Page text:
Earlier this week, I posted an article on the perpetual virginity of Mary in response to the claims made by Philip Blosser in his reply to Steve Hays. In addition to his claims about the perpetual virginity of Mary, Blosser refers to other Marian doctrines in the church fathers. For example, he claims that Augustine "clearly argues for the sinlessness of Mary" (as quoted on p. 126 in Steve's reply to Blosser). Readers may be interested in articles I've written on the sinlessness of Mary here and here. Augustine is among the sources I address. Regarding the Assumption of Mary, see here and here. On the subject of the woman of Revelation 12, see here. Regarding prayers to Mary and Mary's status in Heaven, see here. On venerating images of Mary, see here.
Also worth noting is that many of the individual themes and Biblical passages that Roman Catholics apply to Mary aren't applied in that manner by the earliest patristic sources. For example, while Roman Catholics often see the queen of Psalm 45 as Mary, Justin Martyr refers to the queen as the church (Dialogue With Trypho, 63). So does Clement of Alexandria (cited in Eric Osborn, Clement Of Alexandria [New York: Cambridge University Press, 2008], 214). Roman Catholics often parallel Mary to the ark of the covenant, but the earliest ark parallels among the church fathers identify Jesus or something else, not Mary, as the parallel to the ark (Irenaeus, Fragments From The Lost Writings Of Irenaeus, 48; Clement of Alexandria, The Stromata, 5:6; Tertullian, The Chaplet, 9; Hippolytus, On Daniel, 2:6; etc.). Catholics often cite Revelation 11:19 as a reference to Mary's bodily assumption, whereas the earliest patristic interpreter of the passage doesn't even see Mary as the ark (Victorinus, Commentary On The Apocalypse Of The Blessed John, 11:19).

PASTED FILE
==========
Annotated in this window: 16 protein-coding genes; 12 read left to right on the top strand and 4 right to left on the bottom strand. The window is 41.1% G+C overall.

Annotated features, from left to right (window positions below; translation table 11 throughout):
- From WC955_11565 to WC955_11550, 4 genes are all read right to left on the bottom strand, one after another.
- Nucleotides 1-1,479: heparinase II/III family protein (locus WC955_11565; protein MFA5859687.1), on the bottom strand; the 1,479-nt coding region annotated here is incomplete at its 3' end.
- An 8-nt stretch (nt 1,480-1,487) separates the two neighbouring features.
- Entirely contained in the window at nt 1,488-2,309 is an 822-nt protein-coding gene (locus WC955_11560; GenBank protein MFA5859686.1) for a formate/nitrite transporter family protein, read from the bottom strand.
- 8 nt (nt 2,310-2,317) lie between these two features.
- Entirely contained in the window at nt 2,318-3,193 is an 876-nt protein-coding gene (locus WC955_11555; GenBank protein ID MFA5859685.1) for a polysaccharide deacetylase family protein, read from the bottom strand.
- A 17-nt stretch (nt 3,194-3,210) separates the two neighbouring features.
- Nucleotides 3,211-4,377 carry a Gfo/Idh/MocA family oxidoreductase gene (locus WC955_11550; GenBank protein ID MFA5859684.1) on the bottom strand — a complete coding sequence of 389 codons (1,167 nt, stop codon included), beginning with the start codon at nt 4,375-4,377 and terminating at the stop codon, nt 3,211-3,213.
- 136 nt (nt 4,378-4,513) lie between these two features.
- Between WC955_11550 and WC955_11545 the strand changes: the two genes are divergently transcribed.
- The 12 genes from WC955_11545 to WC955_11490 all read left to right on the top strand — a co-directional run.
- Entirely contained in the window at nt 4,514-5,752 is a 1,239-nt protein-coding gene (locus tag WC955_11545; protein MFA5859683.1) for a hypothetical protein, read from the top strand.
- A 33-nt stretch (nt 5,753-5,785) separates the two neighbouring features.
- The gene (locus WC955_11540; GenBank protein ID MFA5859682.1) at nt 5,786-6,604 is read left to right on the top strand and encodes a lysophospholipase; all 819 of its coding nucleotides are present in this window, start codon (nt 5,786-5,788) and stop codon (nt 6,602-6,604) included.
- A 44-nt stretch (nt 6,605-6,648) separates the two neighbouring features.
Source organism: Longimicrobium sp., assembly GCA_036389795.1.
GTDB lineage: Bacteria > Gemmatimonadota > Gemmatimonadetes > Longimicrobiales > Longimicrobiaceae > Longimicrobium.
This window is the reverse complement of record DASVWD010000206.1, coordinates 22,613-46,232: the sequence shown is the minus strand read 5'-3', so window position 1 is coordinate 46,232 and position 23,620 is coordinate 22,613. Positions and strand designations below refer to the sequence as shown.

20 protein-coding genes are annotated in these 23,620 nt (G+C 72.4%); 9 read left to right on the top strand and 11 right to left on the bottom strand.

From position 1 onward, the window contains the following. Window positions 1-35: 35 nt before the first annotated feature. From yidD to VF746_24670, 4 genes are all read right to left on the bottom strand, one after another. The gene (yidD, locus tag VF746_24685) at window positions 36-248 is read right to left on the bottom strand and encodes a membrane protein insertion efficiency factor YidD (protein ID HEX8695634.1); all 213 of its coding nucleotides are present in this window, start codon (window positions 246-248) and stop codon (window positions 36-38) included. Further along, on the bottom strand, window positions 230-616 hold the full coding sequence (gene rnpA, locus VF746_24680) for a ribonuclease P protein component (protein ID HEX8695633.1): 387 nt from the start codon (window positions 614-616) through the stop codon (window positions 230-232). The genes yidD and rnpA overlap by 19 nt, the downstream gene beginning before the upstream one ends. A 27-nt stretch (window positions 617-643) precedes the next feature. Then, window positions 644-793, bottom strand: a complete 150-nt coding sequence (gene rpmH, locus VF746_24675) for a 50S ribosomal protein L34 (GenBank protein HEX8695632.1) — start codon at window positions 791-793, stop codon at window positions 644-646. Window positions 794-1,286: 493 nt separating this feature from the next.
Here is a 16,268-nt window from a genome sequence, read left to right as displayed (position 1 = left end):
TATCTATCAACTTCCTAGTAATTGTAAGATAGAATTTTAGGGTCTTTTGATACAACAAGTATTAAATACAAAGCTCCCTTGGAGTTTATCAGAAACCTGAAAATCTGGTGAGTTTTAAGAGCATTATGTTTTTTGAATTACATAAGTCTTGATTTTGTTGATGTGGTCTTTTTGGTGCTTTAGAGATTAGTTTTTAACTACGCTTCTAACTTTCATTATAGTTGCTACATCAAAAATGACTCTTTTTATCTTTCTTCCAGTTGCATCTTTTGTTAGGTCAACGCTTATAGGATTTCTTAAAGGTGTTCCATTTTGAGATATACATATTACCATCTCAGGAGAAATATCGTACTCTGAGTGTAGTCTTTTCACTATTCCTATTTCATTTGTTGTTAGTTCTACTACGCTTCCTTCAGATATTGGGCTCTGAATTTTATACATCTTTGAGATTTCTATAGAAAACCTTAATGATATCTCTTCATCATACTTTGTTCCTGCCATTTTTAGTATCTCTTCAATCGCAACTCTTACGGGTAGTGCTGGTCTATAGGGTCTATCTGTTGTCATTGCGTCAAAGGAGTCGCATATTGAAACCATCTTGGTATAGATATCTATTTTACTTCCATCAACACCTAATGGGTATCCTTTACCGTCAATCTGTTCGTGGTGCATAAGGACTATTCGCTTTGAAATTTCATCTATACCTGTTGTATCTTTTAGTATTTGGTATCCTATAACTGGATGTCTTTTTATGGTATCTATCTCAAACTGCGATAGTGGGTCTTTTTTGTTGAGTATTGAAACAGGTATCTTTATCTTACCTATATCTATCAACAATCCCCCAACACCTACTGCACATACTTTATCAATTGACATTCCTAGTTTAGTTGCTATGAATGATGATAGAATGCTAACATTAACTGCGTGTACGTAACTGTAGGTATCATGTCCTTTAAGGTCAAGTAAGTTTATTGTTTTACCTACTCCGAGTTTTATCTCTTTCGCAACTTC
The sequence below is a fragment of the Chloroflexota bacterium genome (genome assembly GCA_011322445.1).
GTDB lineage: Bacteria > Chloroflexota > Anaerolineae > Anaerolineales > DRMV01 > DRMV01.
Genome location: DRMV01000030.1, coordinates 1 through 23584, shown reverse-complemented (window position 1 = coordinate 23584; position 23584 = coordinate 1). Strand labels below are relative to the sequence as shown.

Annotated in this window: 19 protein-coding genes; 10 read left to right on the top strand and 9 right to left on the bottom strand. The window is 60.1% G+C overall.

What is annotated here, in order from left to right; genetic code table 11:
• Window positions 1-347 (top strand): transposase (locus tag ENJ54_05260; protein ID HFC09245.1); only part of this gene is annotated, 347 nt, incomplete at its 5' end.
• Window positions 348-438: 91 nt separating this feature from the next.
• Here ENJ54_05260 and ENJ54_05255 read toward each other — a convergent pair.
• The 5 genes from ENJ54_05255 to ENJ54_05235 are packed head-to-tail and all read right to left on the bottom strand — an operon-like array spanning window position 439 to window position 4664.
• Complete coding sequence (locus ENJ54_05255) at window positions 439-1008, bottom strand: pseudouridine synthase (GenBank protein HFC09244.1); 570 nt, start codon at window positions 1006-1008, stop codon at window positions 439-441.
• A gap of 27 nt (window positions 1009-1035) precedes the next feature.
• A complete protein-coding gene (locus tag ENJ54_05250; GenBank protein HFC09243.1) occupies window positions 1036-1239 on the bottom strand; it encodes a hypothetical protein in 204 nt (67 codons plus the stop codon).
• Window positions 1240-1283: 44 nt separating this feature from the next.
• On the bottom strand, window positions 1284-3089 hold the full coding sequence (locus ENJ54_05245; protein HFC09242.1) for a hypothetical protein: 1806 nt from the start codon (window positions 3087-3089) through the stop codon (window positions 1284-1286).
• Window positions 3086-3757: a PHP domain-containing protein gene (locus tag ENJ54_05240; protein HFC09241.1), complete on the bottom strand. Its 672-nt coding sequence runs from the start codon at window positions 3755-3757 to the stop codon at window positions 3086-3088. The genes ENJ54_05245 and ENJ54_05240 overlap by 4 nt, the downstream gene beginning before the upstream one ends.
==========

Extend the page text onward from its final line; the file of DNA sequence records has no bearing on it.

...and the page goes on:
Catholics often respond by arguing that the fathers might have believed that these passages refer to Mary, even though they don't say so in their writings. That's possible, but how likely is it? For example, if so many ante-Nicene fathers comment on the ark of the covenant, and none of them draw the parallels that modern Catholics are drawing, how likely is it that they held the modern Catholic view, but just happened to repeatedly mention some other interpretation instead? As these fathers show us, we can make sense of these passages of scripture without appealing to a Marian interpretation. Why, then, should we think that some additional Marian interpretation is appropriate?